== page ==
Callahan continued speaking, apparently not caring that one of her subordinates was no longer willing to look her in the eye— and thank goodness for that, too. “In the Academy…” she trailed off. Shelby snuck a glance up at her. Callahan shut her eyes, took in another deep breath. “Things at the Academy aren’t going so great,” she finally said. “In fact, I may even dare to say that they are the worst they’ve ever been. Though it may not be obvious to many there, yet.”

Shelby’s jaw fell open just as a confused ripple went through the rest of the committee. “Wh-what do you mean? What’s going on over there? Are the kids over there alright?”

Callahan glanced over at her. “I was just about to get to that.” She reached up to her glasses, taking them off and rubbing the bridge of her nose. “Most of the students over there are doing well. However, I cannot say that about some of them. Four of them, to be exact.”

“W-what happened to them, Callahan? Are they okay?”

“Please let her speak, Shelby.” Jaime narrowed his eyes. “She’ll get to that subject in due time.”

“O-oh. Alright. I’m sorry.” Shelby bowed her head, biting the tip of her tongue. She had only left the Academy about three years ago. She knew some of those people Callahan was talking about. Perhaps not personally, but she couldn’t not be concerned for them and their safety. And the new students that had come in just a few weeks ago… they were only fourteen years old. Children. The thought of anything bad happening to them made her stomach hurt. Punishments, neutralizations, terminations, anything— she hated it all. And she hated that this job made it so that she had to know about it all.

It wasn’t until she saw Kegan walking up to her out of the corner of her eye that she snapped back to the present time. Callahan was saying something, and she hurried to pick up the rest of her sentence. “…have disappeared into the Outskirts without so much more than a trace. One of them had a termination request set upon him. Needless to say, it was not fulfilled.”

Shelby winced. She shuffled as close to Kegan as she could while still being able to feel comfortable and inconspicuous as possible in this sort of situation. Just knowing that he was there, that he came over here out of his own accord made her feel a little bit more secure. That was exactly was she needed. Gathering a little bit of courage, she looked up to the front of the room. “What’s going to happen to them now, if they weren’t terminated?”

Callahan pressed her lips together as she regarded Shelby, her eyes growing just a little more dark and tired. “At least they have a little more of a chance in the Outskirts than they did here, Shelby.”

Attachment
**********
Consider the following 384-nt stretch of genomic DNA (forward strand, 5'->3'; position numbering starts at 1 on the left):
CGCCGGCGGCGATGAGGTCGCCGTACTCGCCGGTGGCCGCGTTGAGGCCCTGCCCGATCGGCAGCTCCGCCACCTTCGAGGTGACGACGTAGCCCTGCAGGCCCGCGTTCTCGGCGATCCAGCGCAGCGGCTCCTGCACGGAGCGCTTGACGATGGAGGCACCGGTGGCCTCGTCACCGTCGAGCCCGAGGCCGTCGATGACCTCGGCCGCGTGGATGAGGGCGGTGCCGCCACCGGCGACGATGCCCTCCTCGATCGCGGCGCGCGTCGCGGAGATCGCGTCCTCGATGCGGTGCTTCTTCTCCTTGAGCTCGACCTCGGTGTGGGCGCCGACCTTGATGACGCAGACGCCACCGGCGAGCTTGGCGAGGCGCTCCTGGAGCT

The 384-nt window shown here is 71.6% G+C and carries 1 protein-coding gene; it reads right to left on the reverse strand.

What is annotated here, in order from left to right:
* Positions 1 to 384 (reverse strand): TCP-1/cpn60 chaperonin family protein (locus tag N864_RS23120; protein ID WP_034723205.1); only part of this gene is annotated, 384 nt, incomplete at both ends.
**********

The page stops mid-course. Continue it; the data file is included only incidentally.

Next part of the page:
“O-oh.” Shelby wrung her braid. Callahan was right. Really, how could it be taken in any other way? If they hadn’t escaped, they wouldn’t even have been capable of having this conversation right now. At least they had a little bit of a chance in the Outskirts, however abysmally low that chance was. Maybe… maybe they would even be able to find Director Ellis. Who still had to be out there, alive and kicking. She refused to let herself think anything different. Perhaps he would even come back one day, ready to right all of the wrongs that had occurred in his absence. That would be a wonderful day.

Beside her, Kegan curled his lip. “Why are you telling us all of this, Director Callahan?”

Callahan returned Kegan’s gaze coolly. “Because, Kegan, if this trend of disappearing students continues, then Presley will come to contact us about the situation. And then he will realize that Ellis is no longer here. He may already be suspicious as it is— the boy who had a termination request put on him can still be easily remembered, for example, and I’m sure the disappearances of the other three students have been recorded a long time ago.” She brought a hand to her lip, furrowing her eyebrows. “In fact, I’m surprised that he hasn’t contacted us about everything yet. But since he hasn’t, it’s safe to assume that he will soon, if something positive doesn’t happen, and in the near future.”

“So what do you suggest we do then, Callahan?” Dana asked. “There’s nothing we can really do for the lost students now. We don’t send out search patrols to the Outskirts, so that’s out of the question.”

“Yes, Dana, you are correct. I was not going to suggest taking a search patrol to the Outskirts. That would be a dangerous and foolish, and most likely pointless conquest.” Callahan sighed. “My suggestion was that we had to crack down on the Neuroleptika production as hard and as quickly as we can while still being efficient. If we manage to release it by or before its estimated release date, then we may be able to stave off the worst of the suspicions for a while longer.”